The premise is a simple one but like that of many great stories as things unfold one learns that nothing about Before the Fall is quite that simple. One evening a private plane with 11 passengers and crew takes off from Martha’s Vineyard for what should be a fairly short and uneventful trip to New York City. 16 minutes later the plane plunges into the ocean. The only survivors are a four-year old boy and a middle-aged painter. Fortunately for the two of them, the painter swam competitively both in high school and college and recently started hitting the pool again. Once they make it to shore, the man, thanks to his heroic efforts becomes the 24 news cycle’s latest hero of the week, much to his dissatisfaction. His inability to remember details of the crash not only frustrates government investigators but also fuels speculations that somehow, no matter how unlikely it seems was somehow responsible.
It’s no coincidence the novel is called Before the Fall since the heart and soul of this novel is its backstory, specifically the lives of the 11 characters leading up to the moment they boarded the doomed aircraft. Among the victims is the CEO of a thinly disguised Fox News Network; (whose star broadcast personality, an equally thinly disguised Bill O’Reilly sees the crash as part of some liberal government conspiracy or act of terrorism); a Wall Street heavy-hitter under indictment for laundering cash from rogue nations like North Korea and Iran; a former Israeli special forces badass turned private security specialist; and lastly a beautiful, young and slightly wise beyond her years flight attendant.
Before the Fall is an outstanding work of fiction and easily exceeded my expectations, which is no small feat considering all the hype surrounding this novel. Not only should you consider Before the Fall highly recommended, there’s also a strong likelihood you’ll see it included on my year-end Best Fiction list.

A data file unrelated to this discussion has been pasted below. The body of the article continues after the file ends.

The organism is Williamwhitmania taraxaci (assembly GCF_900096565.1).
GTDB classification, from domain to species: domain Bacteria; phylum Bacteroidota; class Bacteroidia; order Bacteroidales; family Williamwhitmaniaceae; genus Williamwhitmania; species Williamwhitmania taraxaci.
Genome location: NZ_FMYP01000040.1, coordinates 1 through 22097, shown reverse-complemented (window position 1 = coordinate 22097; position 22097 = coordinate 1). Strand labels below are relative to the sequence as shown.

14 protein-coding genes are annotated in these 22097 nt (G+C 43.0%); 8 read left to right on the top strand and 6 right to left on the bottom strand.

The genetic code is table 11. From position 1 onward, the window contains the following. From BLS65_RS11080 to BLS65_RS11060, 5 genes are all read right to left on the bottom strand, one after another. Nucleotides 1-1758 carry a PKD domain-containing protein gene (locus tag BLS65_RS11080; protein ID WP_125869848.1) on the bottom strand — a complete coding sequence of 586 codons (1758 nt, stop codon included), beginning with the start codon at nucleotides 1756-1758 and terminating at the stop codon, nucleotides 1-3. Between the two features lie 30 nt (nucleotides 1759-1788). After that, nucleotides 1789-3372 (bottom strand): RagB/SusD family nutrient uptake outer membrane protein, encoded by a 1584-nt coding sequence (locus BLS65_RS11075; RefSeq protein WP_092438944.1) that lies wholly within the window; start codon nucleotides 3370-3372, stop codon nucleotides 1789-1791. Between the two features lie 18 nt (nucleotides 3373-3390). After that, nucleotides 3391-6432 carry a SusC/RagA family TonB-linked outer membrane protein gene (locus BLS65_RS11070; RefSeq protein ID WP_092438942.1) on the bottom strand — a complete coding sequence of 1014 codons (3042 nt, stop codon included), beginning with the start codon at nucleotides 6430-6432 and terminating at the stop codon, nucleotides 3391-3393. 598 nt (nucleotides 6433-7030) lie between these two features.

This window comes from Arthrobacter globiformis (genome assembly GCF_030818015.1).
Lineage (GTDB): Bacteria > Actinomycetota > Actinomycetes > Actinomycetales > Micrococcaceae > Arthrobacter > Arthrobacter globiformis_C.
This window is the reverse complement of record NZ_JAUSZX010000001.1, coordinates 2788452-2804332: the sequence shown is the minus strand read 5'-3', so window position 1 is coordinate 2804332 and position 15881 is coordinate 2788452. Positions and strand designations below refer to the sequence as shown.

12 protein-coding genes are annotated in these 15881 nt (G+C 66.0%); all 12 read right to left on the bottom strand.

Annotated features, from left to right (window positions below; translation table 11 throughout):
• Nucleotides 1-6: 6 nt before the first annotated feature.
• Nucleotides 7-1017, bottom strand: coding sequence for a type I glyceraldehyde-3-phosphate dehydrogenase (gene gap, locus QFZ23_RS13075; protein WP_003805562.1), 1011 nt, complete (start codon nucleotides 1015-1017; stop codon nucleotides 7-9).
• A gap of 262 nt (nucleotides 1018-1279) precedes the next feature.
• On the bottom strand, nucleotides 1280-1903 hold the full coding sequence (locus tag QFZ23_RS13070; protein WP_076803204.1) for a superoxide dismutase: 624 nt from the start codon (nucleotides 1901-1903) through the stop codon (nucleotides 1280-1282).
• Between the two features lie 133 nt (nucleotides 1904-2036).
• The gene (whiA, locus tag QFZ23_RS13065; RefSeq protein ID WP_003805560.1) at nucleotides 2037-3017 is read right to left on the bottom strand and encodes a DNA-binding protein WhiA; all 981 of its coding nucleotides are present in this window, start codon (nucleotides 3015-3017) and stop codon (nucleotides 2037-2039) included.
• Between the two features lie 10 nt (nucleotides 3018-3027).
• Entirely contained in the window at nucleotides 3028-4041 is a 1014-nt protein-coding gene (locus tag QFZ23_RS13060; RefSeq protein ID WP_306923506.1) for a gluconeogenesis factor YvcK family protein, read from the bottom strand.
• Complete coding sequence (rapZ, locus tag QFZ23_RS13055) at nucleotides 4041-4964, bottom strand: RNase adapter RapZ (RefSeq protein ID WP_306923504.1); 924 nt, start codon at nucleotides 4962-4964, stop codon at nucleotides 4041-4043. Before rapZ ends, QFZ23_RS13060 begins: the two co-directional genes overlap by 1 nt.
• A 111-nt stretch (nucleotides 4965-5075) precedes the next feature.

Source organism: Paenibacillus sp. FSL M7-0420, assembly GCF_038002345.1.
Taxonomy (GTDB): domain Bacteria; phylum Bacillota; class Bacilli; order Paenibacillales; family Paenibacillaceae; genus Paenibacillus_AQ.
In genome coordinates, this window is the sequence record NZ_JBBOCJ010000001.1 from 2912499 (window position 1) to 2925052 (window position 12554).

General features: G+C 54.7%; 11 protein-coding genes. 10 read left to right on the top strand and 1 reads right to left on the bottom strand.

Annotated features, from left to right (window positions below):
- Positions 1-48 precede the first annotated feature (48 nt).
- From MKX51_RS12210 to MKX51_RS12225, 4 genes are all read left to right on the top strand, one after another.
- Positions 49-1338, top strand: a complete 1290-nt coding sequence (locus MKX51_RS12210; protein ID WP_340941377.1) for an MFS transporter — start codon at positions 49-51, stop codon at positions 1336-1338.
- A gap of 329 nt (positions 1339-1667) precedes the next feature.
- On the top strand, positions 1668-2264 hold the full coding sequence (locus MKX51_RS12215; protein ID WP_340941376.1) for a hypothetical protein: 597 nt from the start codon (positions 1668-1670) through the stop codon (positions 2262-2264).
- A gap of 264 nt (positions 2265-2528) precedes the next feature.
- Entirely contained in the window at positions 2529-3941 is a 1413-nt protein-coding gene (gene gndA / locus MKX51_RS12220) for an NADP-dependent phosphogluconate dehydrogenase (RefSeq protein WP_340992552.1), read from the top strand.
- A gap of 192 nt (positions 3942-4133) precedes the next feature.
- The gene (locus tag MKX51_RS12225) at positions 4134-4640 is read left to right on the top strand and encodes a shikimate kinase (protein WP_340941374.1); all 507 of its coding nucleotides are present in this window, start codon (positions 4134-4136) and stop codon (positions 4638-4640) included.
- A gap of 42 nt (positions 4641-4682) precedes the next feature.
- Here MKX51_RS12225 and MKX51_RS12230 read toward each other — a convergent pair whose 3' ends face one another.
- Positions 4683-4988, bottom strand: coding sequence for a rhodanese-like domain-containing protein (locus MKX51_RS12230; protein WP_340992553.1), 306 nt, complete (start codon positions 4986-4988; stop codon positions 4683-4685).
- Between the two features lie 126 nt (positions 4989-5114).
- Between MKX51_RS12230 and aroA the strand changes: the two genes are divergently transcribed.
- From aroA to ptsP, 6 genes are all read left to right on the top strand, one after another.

It’s been my experience whenever a well-read friend recommends a book, it’s best to read it. Not long ago a buddy told me about a quirky novel with the odd title of Special Topics in Calamity Physics. According to him, I simply had to read it. So, following his advice I went searching through my public library’s catalog and lo and behold, there was an available copy. Hoping his recommendation was a sound one, I checked out that copy and later that evening began reading it. Yes, I’m happy to report my buddy did not lead me down the wrong path. Special Topics in Calamity Physics, just like he said is quirky. But more importantly it’s bold, original and entertaining as hell.
Published in 2006, Pessl’s debut novel is told from the perspective of Blue, a precocious 16-year-old girl. The daughter of an itinerant college professor, she’s intelligent well beyond her years and not only well-read, but in all likelihood better read than most adults twice or even three times her age. After spending years crisscrossing the country as her father drifted from one teaching position after another other (almost always at some third tier college in a podunk town), the two of them spend a year or so in Stockton, North Carolina where Blue enrolls at the prestigious Saint Gallway School.
Not long after starting at this private academy Hannah Schneider, a Bohemian film instructor introduces Blue (after a chance encounter at the supermarket where she makes small talk with Blue’s professor father) to a clique of the school’s cool kids, called the Blue Bloods. Of the Blue Bloods, my favorite is probably Jade. The daughter of a onetime model with the odd first name of Jefferson, who spends her time conspicuously absent from her daughter’s life (usually in places like Vale in the arms of handsome ski instructor), Jade is a vain, celebutante in training and one of the ringleaders of the Blue Bloods. Needless to say, the intellectual Blue and the shallow hedonist Jade make an unlikely and therefore entertaining pair.